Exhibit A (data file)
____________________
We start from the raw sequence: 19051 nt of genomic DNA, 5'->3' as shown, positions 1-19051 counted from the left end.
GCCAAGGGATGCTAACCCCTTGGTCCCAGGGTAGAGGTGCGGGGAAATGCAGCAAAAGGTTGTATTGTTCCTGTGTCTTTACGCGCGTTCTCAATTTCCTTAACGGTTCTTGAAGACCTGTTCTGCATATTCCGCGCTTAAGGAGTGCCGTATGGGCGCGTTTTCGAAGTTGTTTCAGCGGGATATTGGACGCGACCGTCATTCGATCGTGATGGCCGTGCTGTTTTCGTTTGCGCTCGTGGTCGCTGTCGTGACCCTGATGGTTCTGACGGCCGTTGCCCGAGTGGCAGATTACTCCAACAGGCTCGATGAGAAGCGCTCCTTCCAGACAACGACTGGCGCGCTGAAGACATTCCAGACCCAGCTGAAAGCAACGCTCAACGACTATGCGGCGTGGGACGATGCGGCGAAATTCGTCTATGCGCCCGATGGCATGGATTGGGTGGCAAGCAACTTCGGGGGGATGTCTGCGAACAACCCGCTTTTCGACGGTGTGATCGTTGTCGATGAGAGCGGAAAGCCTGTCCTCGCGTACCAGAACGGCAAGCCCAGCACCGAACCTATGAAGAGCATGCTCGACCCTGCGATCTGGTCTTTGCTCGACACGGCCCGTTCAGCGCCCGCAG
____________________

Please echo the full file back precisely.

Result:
We start from the raw sequence: 19051 nt of genomic DNA, 5'->3' as shown, positions 1-19051 counted from the left end.
GCCAAGGGATGCTAACCCCTTGGTCCCAGGGTAGAGGTGCGGGGAAATGCAGCAAAAGGTTGTATTGTTCCTGTGTCTTTACGCGCGTTCTCAATTTCCTTAACGGTTCTTGAAGACCTGTTCTGCATATTCCGCGCTTAAGGAGTGCCGTATGGGCGCGTTTTCGAAGTTGTTTCAGCGGGATATTGGACGCGACCGTCATTCGATCGTGATGGCCGTGCTGTTTTCGTTTGCGCTCGTGGTCGCTGTCGTGACCCTGATGGTTCTGACGGCCGTTGCCCGAGTGGCAGATTACTCCAACAGGCTCGATGAGAAGCGCTCCTTCCAGACAACGACTGGCGCGCTGAAGACATTCCAGACCCAGCTGAAAGCAACGCTCAACGACTATGCGGCGTGGGACGATGCGGCGAAATTCGTCTATGCGCCCGATGGCATGGATTGGGTGGCAAGCAACTTCGGGGGGATGTCTGCGAACAACCCGCTTTTCGACGGTGTGATCGTTGTCGATGAGAGCGGAAAGCCTGTCCTCGCGTACCAGAACGGCAAGCCCAGCACCGAACCTATGAAGAGCATGCTCGACCCTGCGATCTGGTCTTTGCTCGACACGGCCCGTTCAGCGCCCGCAG